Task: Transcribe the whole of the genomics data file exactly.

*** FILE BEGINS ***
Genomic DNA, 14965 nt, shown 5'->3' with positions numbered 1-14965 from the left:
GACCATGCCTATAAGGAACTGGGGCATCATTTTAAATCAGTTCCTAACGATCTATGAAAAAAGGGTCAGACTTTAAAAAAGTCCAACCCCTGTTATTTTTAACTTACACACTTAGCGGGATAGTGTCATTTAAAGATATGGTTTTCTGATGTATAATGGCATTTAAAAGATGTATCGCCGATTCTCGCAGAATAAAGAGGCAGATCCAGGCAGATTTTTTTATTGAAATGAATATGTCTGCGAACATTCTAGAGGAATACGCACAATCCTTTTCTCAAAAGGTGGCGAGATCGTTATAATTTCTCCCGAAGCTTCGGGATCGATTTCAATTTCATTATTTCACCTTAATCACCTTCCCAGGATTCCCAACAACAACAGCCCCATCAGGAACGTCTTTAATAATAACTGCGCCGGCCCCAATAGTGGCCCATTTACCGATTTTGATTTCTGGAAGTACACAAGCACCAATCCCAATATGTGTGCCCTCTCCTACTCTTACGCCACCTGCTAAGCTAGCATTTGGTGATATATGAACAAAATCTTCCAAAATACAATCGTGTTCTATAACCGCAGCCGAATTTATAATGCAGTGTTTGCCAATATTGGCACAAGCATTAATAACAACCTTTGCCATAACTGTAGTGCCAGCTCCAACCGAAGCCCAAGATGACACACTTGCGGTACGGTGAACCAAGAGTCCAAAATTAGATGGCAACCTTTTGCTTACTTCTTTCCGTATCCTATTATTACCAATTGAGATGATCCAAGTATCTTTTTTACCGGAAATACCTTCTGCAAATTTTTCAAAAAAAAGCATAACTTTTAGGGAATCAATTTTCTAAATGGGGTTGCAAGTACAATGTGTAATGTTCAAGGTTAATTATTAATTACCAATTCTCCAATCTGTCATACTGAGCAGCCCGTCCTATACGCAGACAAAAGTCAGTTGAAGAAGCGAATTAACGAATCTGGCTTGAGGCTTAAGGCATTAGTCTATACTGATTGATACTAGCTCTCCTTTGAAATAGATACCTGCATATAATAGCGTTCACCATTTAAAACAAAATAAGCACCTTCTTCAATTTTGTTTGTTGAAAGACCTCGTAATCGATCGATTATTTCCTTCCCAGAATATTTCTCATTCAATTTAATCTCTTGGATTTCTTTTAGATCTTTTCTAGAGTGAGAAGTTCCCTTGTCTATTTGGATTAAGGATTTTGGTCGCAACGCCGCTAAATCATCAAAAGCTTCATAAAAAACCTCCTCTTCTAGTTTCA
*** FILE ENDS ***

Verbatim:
Genomic DNA, 14965 nt, shown 5'->3' with positions numbered 1-14965 from the left:
GACCATGCCTATAAGGAACTGGGGCATCATTTTAAATCAGTTCCTAACGATCTATGAAAAAAGGGTCAGACTTTAAAAAAGTCCAACCCCTGTTATTTTTAACTTACACACTTAGCGGGATAGTGTCATTTAAAGATATGGTTTTCTGATGTATAATGGCATTTAAAAGATGTATCGCCGATTCTCGCAGAATAAAGAGGCAGATCCAGGCAGATTTTTTTATTGAAATGAATATGTCTGCGAACATTCTAGAGGAATACGCACAATCCTTTTCTCAAAAGGTGGCGAGATCGTTATAATTTCTCCCGAAGCTTCGGGATCGATTTCAATTTCATTATTTCACCTTAATCACCTTCCCAGGATTCCCAACAACAACAGCCCCATCAGGAACGTCTTTAATAATAACTGCGCCGGCCCCAATAGTGGCCCATTTACCGATTTTGATTTCTGGAAGTACACAAGCACCAATCCCAATATGTGTGCCCTCTCCTACTCTTACGCCACCTGCTAAGCTAGCATTTGGTGATATATGAACAAAATCTTCCAAAATACAATCGTGTTCTATAACCGCAGCCGAATTTATAATGCAGTGTTTGCCAATATTGGCACAAGCATTAATAACAACCTTTGCCATAACTGTAGTGCCAGCTCCAACCGAAGCCCAAGATGACACACTTGCGGTACGGTGAACCAAGAGTCCAAAATTAGATGGCAACCTTTTGCTTACTTCTTTCCGTATCCTATTATTACCAATTGAGATGATCCAAGTATCTTTTTTACCGGAAATACCTTCTGCAAATTTTTCAAAAAAAAGCATAACTTTTAGGGAATCAATTTTCTAAATGGGGTTGCAAGTACAATGTGTAATGTTCAAGGTTAATTATTAATTACCAATTCTCCAATCTGTCATACTGAGCAGCCCGTCCTATACGCAGACAAAAGTCAGTTGAAGAAGCGAATTAACGAATCTGGCTTGAGGCTTAAGGCATTAGTCTATACTGATTGATACTAGCTCTCCTTTGAAATAGATACCTGCATATAATAGCGTTCACCATTTAAAACAAAATAAGCACCTTCTTCAATTTTGTTTGTTGAAAGACCTCGTAATCGATCGATTATTTCCTTCCCAGAATATTTCTCATTCAATTTAATCTCTTGGATTTCTTTTAGATCTTTTCTAGAGTGAGAAGTTCCCTTGTCTATTTGGATTAAGGATTTTGGTCGCAACGCCGCTAAATCATCAAAAGCTTCATAAAAAACCTCCTCTTCTAGTTTCA